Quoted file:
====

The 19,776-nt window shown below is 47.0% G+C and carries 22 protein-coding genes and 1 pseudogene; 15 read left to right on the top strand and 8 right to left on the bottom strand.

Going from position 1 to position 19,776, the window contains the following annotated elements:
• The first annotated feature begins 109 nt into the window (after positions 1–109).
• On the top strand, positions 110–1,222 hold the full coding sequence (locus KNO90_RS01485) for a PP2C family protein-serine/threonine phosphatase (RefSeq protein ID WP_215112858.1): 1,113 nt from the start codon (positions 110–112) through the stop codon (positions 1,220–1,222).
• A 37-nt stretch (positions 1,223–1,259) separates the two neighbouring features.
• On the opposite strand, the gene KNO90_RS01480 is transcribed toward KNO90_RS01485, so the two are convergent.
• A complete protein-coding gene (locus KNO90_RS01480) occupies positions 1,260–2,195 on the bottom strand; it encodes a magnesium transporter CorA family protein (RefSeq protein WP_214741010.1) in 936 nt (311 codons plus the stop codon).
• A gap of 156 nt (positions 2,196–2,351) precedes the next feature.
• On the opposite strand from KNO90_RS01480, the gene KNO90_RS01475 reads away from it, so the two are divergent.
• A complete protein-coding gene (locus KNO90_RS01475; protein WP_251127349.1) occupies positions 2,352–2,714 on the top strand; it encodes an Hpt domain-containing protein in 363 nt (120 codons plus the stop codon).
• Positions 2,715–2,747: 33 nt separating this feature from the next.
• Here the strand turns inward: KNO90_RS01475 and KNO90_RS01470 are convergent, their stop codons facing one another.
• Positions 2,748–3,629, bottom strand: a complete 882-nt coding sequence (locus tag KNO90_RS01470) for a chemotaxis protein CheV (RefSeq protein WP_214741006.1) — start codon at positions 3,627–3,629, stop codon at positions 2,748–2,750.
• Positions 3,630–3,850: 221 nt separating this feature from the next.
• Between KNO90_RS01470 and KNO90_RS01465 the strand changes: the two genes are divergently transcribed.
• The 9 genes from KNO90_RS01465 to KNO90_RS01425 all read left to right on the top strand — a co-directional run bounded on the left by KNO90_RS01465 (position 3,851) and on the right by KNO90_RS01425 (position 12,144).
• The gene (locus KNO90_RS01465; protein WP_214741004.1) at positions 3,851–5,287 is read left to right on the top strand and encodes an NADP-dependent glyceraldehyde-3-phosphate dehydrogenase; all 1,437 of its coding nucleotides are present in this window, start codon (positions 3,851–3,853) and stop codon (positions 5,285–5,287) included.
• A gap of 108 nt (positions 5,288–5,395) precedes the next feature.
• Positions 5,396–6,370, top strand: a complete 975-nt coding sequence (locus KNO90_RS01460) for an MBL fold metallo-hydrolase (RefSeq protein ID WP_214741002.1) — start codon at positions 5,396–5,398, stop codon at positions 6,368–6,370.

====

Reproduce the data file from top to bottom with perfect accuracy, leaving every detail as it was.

The 19,776-nt window shown below is 47.0% G+C and carries 22 protein-coding genes and 1 pseudogene; 15 read left to right on the top strand and 8 right to left on the bottom strand.

Going from position 1 to position 19,776, the window contains the following annotated elements:
• The first annotated feature begins 109 nt into the window (after positions 1–109).
• On the top strand, positions 110–1,222 hold the full coding sequence (locus KNO90_RS01485) for a PP2C family protein-serine/threonine phosphatase (RefSeq protein ID WP_215112858.1): 1,113 nt from the start codon (positions 110–112) through the stop codon (positions 1,220–1,222).
• A 37-nt stretch (positions 1,223–1,259) separates the two neighbouring features.
• On the opposite strand, the gene KNO90_RS01480 is transcribed toward KNO90_RS01485, so the two are convergent.
• A complete protein-coding gene (locus KNO90_RS01480) occupies positions 1,260–2,195 on the bottom strand; it encodes a magnesium transporter CorA family protein (RefSeq protein WP_214741010.1) in 936 nt (311 codons plus the stop codon).
• A gap of 156 nt (positions 2,196–2,351) precedes the next feature.
• On the opposite strand from KNO90_RS01480, the gene KNO90_RS01475 reads away from it, so the two are divergent.
• A complete protein-coding gene (locus KNO90_RS01475; protein WP_251127349.1) occupies positions 2,352–2,714 on the top strand; it encodes an Hpt domain-containing protein in 363 nt (120 codons plus the stop codon).
• Positions 2,715–2,747: 33 nt separating this feature from the next.
• Here the strand turns inward: KNO90_RS01475 and KNO90_RS01470 are convergent, their stop codons facing one another.
• Positions 2,748–3,629, bottom strand: a complete 882-nt coding sequence (locus tag KNO90_RS01470) for a chemotaxis protein CheV (RefSeq protein WP_214741006.1) — start codon at positions 3,627–3,629, stop codon at positions 2,748–2,750.
• Positions 3,630–3,850: 221 nt separating this feature from the next.
• Between KNO90_RS01470 and KNO90_RS01465 the strand changes: the two genes are divergently transcribed.
• The 9 genes from KNO90_RS01465 to KNO90_RS01425 all read left to right on the top strand — a co-directional run bounded on the left by KNO90_RS01465 (position 3,851) and on the right by KNO90_RS01425 (position 12,144).
• The gene (locus KNO90_RS01465; protein WP_214741004.1) at positions 3,851–5,287 is read left to right on the top strand and encodes an NADP-dependent glyceraldehyde-3-phosphate dehydrogenase; all 1,437 of its coding nucleotides are present in this window, start codon (positions 3,851–3,853) and stop codon (positions 5,285–5,287) included.
• A gap of 108 nt (positions 5,288–5,395) precedes the next feature.
• Positions 5,396–6,370, top strand: a complete 975-nt coding sequence (locus KNO90_RS01460) for an MBL fold metallo-hydrolase (RefSeq protein ID WP_214741002.1) — start codon at positions 5,396–5,398, stop codon at positions 6,368–6,370.